Understanding Exposure in Digital Camera Part 1
Light and Exposure
Photo Tip Friday March 7, 2014
All artists use raw materials to work with and create a piece of art. For example a painter needs brushes, paints and canvas to make a painting.
Photography as Art
The word photography derives from Greek and means Painting With Light, which is an excellent way of describing what we do. I always use the analogy in my workshops that our canvas is camera media (film or digital), our paint is light and exposure works as our brushes!
Given that light is the single most important element in a photograph, it’s astonishing how few photographers pay any real attention to it. Most of the time we’re so eager to press the shutter release we don’t rarely give it a second thought. You can have the best camera, lenses, accessories and film in the world, but without understanding the role of light you won’t get very far. And without the correct exposure you can not produce a good photo. In the same way other artists fully understand their raw materials, photographers have to learn to work with light to be successful. In this tutorial we will look at the ways daylight can vary, what subjects each lighting type is good for and how you can improve on the light that’s already there.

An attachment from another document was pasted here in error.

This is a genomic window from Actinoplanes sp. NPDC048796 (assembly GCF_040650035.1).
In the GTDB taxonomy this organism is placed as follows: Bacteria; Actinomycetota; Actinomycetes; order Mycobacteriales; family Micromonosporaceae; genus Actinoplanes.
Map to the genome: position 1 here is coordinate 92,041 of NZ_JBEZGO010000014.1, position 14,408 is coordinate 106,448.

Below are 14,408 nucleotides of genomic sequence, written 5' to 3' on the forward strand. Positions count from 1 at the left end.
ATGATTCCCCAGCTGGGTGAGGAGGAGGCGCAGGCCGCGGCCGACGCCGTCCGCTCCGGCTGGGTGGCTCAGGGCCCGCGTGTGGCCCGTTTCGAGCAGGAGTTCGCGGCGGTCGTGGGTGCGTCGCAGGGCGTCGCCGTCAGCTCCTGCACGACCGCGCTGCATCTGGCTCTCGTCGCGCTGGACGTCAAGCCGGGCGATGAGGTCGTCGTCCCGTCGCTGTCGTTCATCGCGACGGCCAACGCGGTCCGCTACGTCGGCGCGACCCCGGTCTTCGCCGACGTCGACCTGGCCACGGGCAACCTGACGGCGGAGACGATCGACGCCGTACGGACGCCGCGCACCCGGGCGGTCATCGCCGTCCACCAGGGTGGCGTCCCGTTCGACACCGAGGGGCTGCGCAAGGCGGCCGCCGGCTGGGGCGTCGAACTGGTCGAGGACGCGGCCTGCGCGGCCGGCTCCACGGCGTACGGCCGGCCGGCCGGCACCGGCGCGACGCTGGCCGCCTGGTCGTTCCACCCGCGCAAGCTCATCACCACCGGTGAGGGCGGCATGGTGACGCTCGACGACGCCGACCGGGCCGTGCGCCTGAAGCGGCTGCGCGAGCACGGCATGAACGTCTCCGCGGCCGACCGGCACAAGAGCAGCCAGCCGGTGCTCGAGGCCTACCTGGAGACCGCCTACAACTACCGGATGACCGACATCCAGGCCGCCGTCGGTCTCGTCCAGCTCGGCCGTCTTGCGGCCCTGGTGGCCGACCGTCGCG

1- Bright Sunny Day:
I-Early morning or late afternoon provide nice directional shadows which help you create the third dimension in your images. If you are shooting landscapes these times give you a golden light with very good contrast and colour. If you shoot portraits (people) you can be confident that this light is very flattering (ie: no harsh shadows under the eyes, etc) and can concentrate more on how to pose your subjects and make them feel comfortable.
Early morning or late afternoon provides a very flattering light, and the shadows help to add dimension to photos.
The directional light helps you to focus more in your composition.
Directional light is very useful for Macro photography
II-Midday: It’s recommended to avoid midday sunshine as the light is too harsh, resulting in faded colours as well as excessive contrast and deep shadows. If you have to shoot at midday, consider using of some kind of light modifiers such as reflectors or flashes.
Midday sun shine causes faded colour and contrast.
If you have to shoot in Midday sun, try the shade.
Usually people squint in midday sun.
Midday sun flattens the images.
Midday sun light reduces the details in macro photography
2- Overcast Light:
This is perfect soft light for portrait photography. A bright overcast day creates magical light for photographers and allows plenty of control over the ISO, shutter speed, and aperture to capture the details that you are after.
Overcast day light is the magic light!
Bright overcast provides lots of details in photos
Sign up for our Outdoor Photography Techniques to learn more about the quality of light and exploring skills for how to manage the light. This is a full hands-on class with lots of time to practice and ask questions from your instructor.
In this series of ‘Photography as Art’ we have seen how our paints (the light) can dramatically influence our medium. Next up we’ll discuss our brushes (in this case: exposure). Stay tuned and be sure to join us for my next article about Exposure.
Ted and the Omnilargess Team
Visit our Upcoming Workshops for more information.